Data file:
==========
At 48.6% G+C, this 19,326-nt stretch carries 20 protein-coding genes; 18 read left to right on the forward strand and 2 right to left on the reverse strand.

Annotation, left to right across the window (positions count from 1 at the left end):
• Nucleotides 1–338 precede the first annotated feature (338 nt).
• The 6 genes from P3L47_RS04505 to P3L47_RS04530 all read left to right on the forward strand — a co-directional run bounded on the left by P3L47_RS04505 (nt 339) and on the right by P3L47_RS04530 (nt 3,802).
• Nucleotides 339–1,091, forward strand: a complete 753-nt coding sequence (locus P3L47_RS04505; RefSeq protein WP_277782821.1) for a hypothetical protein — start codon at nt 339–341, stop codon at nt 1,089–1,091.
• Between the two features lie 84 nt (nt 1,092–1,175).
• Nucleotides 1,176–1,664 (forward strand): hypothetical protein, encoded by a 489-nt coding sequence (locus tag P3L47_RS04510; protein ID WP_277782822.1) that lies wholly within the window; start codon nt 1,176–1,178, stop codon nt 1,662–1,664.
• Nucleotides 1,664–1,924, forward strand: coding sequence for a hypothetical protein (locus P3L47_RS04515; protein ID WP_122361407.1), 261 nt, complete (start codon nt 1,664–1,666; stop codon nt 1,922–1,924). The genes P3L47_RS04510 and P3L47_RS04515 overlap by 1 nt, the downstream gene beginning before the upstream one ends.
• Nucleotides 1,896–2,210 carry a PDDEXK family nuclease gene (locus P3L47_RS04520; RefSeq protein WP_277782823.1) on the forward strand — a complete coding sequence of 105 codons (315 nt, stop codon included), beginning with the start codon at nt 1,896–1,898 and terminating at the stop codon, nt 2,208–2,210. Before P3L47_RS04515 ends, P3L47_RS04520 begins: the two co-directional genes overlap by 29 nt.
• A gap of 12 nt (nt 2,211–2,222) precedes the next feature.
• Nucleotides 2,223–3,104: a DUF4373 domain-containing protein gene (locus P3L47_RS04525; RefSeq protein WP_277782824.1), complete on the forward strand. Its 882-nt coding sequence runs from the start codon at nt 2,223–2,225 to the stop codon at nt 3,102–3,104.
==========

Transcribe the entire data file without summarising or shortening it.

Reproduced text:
At 48.6% G+C, this 19,326-nt stretch carries 20 protein-coding genes; 18 read left to right on the forward strand and 2 right to left on the reverse strand.

Annotation, left to right across the window (positions count from 1 at the left end):
• Nucleotides 1–338 precede the first annotated feature (338 nt).
• The 6 genes from P3L47_RS04505 to P3L47_RS04530 all read left to right on the forward strand — a co-directional run bounded on the left by P3L47_RS04505 (nt 339) and on the right by P3L47_RS04530 (nt 3,802).
• Nucleotides 339–1,091, forward strand: a complete 753-nt coding sequence (locus P3L47_RS04505; RefSeq protein WP_277782821.1) for a hypothetical protein — start codon at nt 339–341, stop codon at nt 1,089–1,091.
• Between the two features lie 84 nt (nt 1,092–1,175).
• Nucleotides 1,176–1,664 (forward strand): hypothetical protein, encoded by a 489-nt coding sequence (locus tag P3L47_RS04510; protein ID WP_277782822.1) that lies wholly within the window; start codon nt 1,176–1,178, stop codon nt 1,662–1,664.
• Nucleotides 1,664–1,924, forward strand: coding sequence for a hypothetical protein (locus P3L47_RS04515; protein ID WP_122361407.1), 261 nt, complete (start codon nt 1,664–1,666; stop codon nt 1,922–1,924). The genes P3L47_RS04510 and P3L47_RS04515 overlap by 1 nt, the downstream gene beginning before the upstream one ends.
• Nucleotides 1,896–2,210 carry a PDDEXK family nuclease gene (locus P3L47_RS04520; RefSeq protein WP_277782823.1) on the forward strand — a complete coding sequence of 105 codons (315 nt, stop codon included), beginning with the start codon at nt 1,896–1,898 and terminating at the stop codon, nt 2,208–2,210. Before P3L47_RS04515 ends, P3L47_RS04520 begins: the two co-directional genes overlap by 29 nt.
• A gap of 12 nt (nt 2,211–2,222) precedes the next feature.
• Nucleotides 2,223–3,104: a DUF4373 domain-containing protein gene (locus P3L47_RS04525; RefSeq protein WP_277782824.1), complete on the forward strand. Its 882-nt coding sequence runs from the start codon at nt 2,223–2,225 to the stop codon at nt 3,102–3,104.